Fra Rafael saw strange things, impossible things. Then there was the mystery of the seven young virginal girls of Huascan.
The life of an anthropologist is no doubt filled much of the time with the monotonous routine of carefully assembling powdery relics of ancient races and civilizations. But White's lone Peruvian odyssey was most unusual. A story pseudonymously penned by one of the greats in the genre.
e in their sleep-like withdrawal. It seemed as if their minds had been sucked out of them, that their very selves were elsewhere. It was a fantastic diagnosis, of course. But the trouble with those girls was nothing a physician could understand. It was psychic in nature, obviously.
I turned to the first one and slapped her cheeks. "Wake up!" I commanded. "You must obey me! Waken--"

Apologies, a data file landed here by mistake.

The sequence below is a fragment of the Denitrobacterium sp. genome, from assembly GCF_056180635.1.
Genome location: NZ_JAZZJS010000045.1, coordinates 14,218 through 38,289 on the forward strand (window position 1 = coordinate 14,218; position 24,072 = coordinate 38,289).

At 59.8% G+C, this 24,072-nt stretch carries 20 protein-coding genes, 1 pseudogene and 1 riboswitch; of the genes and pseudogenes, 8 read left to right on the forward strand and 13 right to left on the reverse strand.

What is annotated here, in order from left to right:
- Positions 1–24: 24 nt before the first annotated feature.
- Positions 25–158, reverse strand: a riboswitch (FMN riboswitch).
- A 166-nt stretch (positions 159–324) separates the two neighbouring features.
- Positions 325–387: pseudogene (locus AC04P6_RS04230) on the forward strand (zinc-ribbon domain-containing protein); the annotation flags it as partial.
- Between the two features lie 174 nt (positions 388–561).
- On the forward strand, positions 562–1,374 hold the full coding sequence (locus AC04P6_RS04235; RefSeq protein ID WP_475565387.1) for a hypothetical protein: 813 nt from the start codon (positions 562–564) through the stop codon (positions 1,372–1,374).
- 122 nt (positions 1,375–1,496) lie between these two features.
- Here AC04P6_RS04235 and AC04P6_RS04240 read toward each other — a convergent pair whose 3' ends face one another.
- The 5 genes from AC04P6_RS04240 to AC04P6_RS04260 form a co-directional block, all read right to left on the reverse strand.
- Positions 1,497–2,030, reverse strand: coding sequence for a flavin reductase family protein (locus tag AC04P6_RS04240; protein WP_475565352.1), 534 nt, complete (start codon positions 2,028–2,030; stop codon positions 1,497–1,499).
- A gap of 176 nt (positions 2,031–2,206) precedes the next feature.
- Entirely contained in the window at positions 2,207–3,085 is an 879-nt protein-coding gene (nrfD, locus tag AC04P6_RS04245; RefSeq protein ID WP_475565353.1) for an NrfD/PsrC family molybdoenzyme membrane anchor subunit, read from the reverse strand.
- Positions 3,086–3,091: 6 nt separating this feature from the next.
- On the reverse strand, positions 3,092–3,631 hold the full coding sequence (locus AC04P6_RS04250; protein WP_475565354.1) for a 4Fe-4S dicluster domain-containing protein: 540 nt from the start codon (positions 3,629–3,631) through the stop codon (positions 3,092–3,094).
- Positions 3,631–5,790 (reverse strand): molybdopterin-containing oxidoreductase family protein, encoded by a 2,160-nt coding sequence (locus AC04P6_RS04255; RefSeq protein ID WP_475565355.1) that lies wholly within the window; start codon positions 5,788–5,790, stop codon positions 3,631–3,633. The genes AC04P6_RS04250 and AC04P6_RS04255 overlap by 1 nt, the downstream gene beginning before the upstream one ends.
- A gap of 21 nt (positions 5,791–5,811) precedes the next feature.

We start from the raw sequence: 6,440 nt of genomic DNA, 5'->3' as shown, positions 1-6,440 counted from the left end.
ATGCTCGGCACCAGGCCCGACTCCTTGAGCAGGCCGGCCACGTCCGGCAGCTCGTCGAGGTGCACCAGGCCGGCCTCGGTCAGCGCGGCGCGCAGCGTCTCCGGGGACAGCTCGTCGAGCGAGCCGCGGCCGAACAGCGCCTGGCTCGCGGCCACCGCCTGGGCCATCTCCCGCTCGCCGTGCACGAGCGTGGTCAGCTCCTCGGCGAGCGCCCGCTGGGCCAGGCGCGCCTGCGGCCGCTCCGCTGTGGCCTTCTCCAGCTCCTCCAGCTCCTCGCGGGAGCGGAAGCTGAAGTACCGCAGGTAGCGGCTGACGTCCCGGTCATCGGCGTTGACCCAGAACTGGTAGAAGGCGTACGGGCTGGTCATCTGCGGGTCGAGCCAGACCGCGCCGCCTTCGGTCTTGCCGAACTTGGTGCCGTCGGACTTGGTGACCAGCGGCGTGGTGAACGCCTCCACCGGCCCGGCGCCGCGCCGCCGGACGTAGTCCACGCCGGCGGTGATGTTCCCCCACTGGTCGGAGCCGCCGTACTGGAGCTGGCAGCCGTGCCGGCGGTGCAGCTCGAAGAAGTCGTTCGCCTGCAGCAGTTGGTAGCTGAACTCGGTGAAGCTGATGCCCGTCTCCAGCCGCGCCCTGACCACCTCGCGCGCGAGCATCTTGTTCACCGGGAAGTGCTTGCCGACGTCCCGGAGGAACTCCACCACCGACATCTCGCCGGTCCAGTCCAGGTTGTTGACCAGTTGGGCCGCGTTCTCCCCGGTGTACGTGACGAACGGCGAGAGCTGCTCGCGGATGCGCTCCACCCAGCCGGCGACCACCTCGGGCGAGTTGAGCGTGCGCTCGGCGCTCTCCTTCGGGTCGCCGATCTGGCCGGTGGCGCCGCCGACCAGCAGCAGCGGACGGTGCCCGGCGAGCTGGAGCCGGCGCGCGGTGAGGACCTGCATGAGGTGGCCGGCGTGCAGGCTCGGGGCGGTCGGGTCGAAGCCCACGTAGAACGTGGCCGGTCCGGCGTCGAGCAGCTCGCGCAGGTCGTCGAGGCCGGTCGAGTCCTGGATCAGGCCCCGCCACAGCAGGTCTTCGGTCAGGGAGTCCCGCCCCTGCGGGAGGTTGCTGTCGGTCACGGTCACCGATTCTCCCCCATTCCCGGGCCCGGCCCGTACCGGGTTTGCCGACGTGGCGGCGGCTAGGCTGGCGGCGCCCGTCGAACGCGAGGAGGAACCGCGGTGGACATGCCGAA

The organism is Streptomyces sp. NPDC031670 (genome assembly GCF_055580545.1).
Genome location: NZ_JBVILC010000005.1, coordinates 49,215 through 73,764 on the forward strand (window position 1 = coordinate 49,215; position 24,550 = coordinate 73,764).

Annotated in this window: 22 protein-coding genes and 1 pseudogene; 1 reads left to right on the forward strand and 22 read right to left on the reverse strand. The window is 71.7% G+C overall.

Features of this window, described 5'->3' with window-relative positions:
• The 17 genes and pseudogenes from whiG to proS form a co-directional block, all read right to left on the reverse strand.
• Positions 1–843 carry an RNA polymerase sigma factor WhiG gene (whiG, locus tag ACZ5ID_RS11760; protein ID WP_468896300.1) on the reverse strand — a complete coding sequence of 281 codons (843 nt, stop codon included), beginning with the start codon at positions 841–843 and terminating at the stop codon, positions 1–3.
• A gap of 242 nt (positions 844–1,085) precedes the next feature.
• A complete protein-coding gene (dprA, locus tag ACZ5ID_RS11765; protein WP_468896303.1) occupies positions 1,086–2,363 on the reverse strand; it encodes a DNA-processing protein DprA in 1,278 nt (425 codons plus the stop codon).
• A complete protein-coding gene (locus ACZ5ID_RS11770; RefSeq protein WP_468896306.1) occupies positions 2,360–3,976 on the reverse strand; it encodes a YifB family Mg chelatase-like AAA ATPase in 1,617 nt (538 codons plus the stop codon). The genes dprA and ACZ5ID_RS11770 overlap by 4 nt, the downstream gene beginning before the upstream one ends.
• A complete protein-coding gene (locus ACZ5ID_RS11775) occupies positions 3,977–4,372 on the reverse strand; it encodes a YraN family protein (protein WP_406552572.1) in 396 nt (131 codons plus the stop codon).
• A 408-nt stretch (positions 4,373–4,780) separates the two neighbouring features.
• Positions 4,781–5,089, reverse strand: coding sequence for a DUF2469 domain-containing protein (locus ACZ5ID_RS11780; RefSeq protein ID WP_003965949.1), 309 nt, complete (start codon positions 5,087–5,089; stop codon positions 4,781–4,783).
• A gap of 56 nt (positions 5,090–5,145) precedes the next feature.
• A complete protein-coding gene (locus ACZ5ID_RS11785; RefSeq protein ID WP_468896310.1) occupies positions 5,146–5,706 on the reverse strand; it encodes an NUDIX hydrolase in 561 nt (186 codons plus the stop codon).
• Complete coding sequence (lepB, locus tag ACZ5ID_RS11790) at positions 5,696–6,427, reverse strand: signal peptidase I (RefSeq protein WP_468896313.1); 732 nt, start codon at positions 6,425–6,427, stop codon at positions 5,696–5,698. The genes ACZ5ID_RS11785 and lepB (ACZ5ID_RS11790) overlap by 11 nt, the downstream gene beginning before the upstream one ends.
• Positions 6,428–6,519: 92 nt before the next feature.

But she gave no sign of feeling, of seeing. I lit a match, and her eyes focused on the flame. But the size of her pupils did not alter....
A shudder racked me. Then, abruptly I sensed movement behind me. I turned....
Over the blue moss the seventh Indio girl was coming toward us. "Miranda!" I said. "Can you hear me?" Fra Rafael had told me her name. Her feet, I saw, were bare and white frost-bite blotches marked them. But she did not seem to feel any pain as she walked.
Then I became aware that this was not a simple Indio girl. Something deep within my soul suddenly shrank back with instinctive re